|8 September 1916, Brisbane, Qld.
|49th Infantry Battalion
|Bald Hills, Queensland, Australia, 3 March 1888
|Brisbane, Brisbane, Queensland
|Not yet discovered
|Killed in Action, France, 14 August 1918, aged 30 years
Beacon Cemetery, Sailly-Laurette
VI G 2,
|Australian War Memorial Roll of Honour, Bald Hills AIF Honour Roll, Citizens of Sandgate Honour Roll, Kallangur Pine Rivers Memorial Gates, Marchant Park Memorial Gates, Sandgate War Memorial, Strathpine District Roll of Honour
World War 1 Service
|8 Sep 1916:
|Enlisted AIF WW1, Private, 3016, 49th Infantry Battalion, Brisbane, Qld.
|29 Oct 1916:
|Involvement Private, 3016, 49th Infantry Battalion
|29 Oct 1916:
|Embarked Private, 3016, 49th Infantry Battalion, HMAT Marathon, Brisbane
|14 Aug 1918:
|Involvement Private, 3016A, 49th Infantry Battalion
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Biography contributed by Faithe Jones
Arthur's parents were John Wolno and Mary Ann Phillips. Arthur enlisted the first time on 1 February 1916 and served two months but was discharged due to requiring dental treatment. He enlisted again on 16 September 1916 and his occupation was farmer. He embarked from Brisbane on 27 October 1916 on the Marathon, with two of his friends from Strathpine, George Robert Taylor  and Alexander Sydney McDonald . Arthur was killed in action aged 30.
Biography contributed by Ian Lang
WOLNO Arthur # 3016 49th Battalion
Arthur Wolno was born at Bald Hills to Mary and John Wolno. By the time Arthur enlisted his father had died, leaving his mother a widow. He gave his address as Rainbow Street, Sandgate; not far from the home of his mate, Alex McDonald. It appears that Arthur and Alex had teamed up with George Taylor to engage in a farming enterprise in the Strathpine area. All three enlisted within a short time of each other, were allocated to the same battalion and embarked for overseas together.
Arthur Wolno had attempted to enlist in February 1916 but was discharged after two months due to chronic dental problems with missing or decayed teeth. He probably had his teeth attended to in order to be passed fit a second time (the most common way of dealing with such an issue at the time was to have all teeth extracted and dental plates fitted). On the second attempt at enlistment on 15th August, Arthur was passed fit and allocated to the 7th reinforcements of the 49th Battalion, part of the 13th Brigade of the 4th Division AIF. He stated he was a 28 year old single farmer. Arthur and his mates embarked on the “Marathon” in Brisbane on 29th October. Arthur allocated 3/- of his daily pay to his mother. On Christmas Day 1916 off the coast of Sierra Leone, Arthur was charged with sitting on the ship’s rail, for which crime he was admonished.
Upon landing in Plymouth on 9th January 1917, the reinforcements marched out to Codford Camp and the 13th Training Battalion. In July, Arthur was posted overseas to Belgium to be taken on strength by the 49th which was in the reserve lines at Ploegsteert Wood (soldiers called it Plug Street) just south of Messines. Arthur would see his first major action at Polygon Wood in September of 1917.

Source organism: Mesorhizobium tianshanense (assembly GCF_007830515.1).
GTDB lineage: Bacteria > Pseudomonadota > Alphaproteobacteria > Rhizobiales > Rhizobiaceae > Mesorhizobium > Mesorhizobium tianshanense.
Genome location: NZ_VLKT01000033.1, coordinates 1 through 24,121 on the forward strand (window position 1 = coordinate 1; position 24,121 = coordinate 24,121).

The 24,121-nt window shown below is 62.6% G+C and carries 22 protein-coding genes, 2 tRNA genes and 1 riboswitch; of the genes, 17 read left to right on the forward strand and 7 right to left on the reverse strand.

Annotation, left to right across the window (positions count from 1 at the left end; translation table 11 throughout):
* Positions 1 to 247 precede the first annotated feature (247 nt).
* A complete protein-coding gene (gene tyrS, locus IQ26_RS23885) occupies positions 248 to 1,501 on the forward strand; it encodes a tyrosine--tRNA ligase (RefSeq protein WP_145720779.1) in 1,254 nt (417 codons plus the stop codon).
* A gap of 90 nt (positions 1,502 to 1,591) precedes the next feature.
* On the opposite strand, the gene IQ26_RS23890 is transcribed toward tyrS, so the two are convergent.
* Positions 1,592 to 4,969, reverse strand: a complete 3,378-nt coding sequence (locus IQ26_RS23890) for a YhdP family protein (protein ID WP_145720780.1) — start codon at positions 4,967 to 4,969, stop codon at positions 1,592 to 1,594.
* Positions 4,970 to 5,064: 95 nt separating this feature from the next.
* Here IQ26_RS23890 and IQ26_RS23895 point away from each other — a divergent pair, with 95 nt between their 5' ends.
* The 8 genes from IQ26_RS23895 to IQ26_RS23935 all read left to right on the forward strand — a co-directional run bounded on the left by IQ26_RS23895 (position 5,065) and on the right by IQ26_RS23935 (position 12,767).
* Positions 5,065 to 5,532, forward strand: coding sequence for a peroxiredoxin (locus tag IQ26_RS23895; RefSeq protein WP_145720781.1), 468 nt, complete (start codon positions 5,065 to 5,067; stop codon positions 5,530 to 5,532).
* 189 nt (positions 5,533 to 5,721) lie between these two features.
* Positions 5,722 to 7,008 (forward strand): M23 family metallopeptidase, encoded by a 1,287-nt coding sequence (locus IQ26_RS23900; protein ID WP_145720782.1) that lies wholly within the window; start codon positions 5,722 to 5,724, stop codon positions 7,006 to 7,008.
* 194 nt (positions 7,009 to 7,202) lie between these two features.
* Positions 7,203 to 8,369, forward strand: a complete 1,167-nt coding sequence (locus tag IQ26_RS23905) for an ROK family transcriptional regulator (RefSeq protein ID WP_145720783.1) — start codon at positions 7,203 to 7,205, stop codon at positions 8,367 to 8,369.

When the Flanders front was closed down for the winter, all the Australian Divisions went into rest and training around Poperinghe to the west of Ypres. Towards the end of the winter Arthur spent some time at a Field Ambulance with scabies. While he was away, the 49th had been hurriedly transferred to the Somme to meet a surprise German advance which was threatening the vital city of Amiens. Arthur caught up with his unit at Dernacourt on 5th April where the 12th and 13th Brigades faced an estimated two and a half divisions of German storm troopers. The 49th provided mainly a supporting role but did contribute to a most substantial victory when the line was finally secured.
The situation in France remained tenuous for most of April until the retaking of Villers Brettonneux on Anzac Day 1918 halted the German advance. The 49th was in a support role at Hamel where Monash planned a limited engagement on 4th July. After the success of Hamel, Monash planned for a much larger offensive that would begin on 8th August; the Battle of Amiens. The 49th took part in what would be described by the German Commander as the “blackest day for the German Army”; advances being made on an 11 mile wide front up to 7 miles, well beyond the German support lines and into open country. The gains of the 8th needed to be consolidated in the face of German resistance that was strengthening. According to the War Diary of the 49th, much of the month of August was spent in active patrolling to maintain contact with the enemy, wiring and strengthening communications. The diary also records a total of 19 killed and 88 wounded for the month of August.
One of those killed was Arthur Wolno. His file records that he was killed in action on 14th August but the official records contain no other information. He was presumably buried in a battlefield grave marked by a wooden cross with details written in indelible pencil. In 1919 Mary Wolno received a small parcel of Arthur’s effects which included a belt, French coins, a map and a bullet. In 1920, Mary was informed that Arthur’s remains had been reinterred in the Beacon British Cemetery with a permanent headstone of Portland Limestone. Three photographs of his grave were provided.
In addition to being commemorated on the Strathpine Patriotic League Roll of Honour and the Pine Rivers Roll, Arthur Wolno and his two mates Alex Macdonald and George Taylor are listed on the Sandgate Honour Roll.